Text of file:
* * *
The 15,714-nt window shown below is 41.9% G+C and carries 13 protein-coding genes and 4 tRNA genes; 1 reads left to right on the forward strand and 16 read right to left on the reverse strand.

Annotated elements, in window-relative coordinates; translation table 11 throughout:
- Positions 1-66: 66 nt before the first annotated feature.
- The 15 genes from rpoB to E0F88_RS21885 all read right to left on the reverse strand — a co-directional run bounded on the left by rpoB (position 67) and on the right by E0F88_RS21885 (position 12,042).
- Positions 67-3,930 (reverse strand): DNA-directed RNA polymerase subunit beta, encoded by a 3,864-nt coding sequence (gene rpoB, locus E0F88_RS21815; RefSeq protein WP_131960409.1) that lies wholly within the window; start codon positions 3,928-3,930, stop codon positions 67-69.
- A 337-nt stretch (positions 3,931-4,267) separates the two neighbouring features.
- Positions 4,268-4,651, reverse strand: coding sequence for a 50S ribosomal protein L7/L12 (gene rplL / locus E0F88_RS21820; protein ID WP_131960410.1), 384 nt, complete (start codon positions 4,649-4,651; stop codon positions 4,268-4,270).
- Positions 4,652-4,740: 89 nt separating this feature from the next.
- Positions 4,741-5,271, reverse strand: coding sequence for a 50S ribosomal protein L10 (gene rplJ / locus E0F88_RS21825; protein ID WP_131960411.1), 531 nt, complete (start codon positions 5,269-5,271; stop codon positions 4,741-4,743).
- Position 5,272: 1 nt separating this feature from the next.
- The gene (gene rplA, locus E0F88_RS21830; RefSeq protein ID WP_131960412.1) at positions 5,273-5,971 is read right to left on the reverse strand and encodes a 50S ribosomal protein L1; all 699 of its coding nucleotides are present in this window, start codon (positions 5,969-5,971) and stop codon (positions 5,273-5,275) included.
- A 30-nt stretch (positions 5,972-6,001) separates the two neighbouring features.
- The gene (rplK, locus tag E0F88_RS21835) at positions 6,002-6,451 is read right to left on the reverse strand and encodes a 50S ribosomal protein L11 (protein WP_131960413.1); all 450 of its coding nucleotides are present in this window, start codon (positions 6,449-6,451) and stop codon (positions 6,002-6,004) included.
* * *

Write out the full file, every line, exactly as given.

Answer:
The 15,714-nt window shown below is 41.9% G+C and carries 13 protein-coding genes and 4 tRNA genes; 1 reads left to right on the forward strand and 16 read right to left on the reverse strand.

Annotated elements, in window-relative coordinates; translation table 11 throughout:
- Positions 1-66: 66 nt before the first annotated feature.
- The 15 genes from rpoB to E0F88_RS21885 all read right to left on the reverse strand — a co-directional run bounded on the left by rpoB (position 67) and on the right by E0F88_RS21885 (position 12,042).
- Positions 67-3,930 (reverse strand): DNA-directed RNA polymerase subunit beta, encoded by a 3,864-nt coding sequence (gene rpoB, locus E0F88_RS21815; RefSeq protein WP_131960409.1) that lies wholly within the window; start codon positions 3,928-3,930, stop codon positions 67-69.
- A 337-nt stretch (positions 3,931-4,267) separates the two neighbouring features.
- Positions 4,268-4,651, reverse strand: coding sequence for a 50S ribosomal protein L7/L12 (gene rplL / locus E0F88_RS21820; protein ID WP_131960410.1), 384 nt, complete (start codon positions 4,649-4,651; stop codon positions 4,268-4,270).
- Positions 4,652-4,740: 89 nt separating this feature from the next.
- Positions 4,741-5,271, reverse strand: coding sequence for a 50S ribosomal protein L10 (gene rplJ / locus E0F88_RS21825; protein ID WP_131960411.1), 531 nt, complete (start codon positions 5,269-5,271; stop codon positions 4,741-4,743).
- Position 5,272: 1 nt separating this feature from the next.
- The gene (gene rplA, locus E0F88_RS21830; RefSeq protein ID WP_131960412.1) at positions 5,273-5,971 is read right to left on the reverse strand and encodes a 50S ribosomal protein L1; all 699 of its coding nucleotides are present in this window, start codon (positions 5,969-5,971) and stop codon (positions 5,273-5,275) included.
- A 30-nt stretch (positions 5,972-6,001) separates the two neighbouring features.
- The gene (rplK, locus tag E0F88_RS21835) at positions 6,002-6,451 is read right to left on the reverse strand and encodes a 50S ribosomal protein L11 (protein WP_131960413.1); all 450 of its coding nucleotides are present in this window, start codon (positions 6,449-6,451) and stop codon (positions 6,002-6,004) included.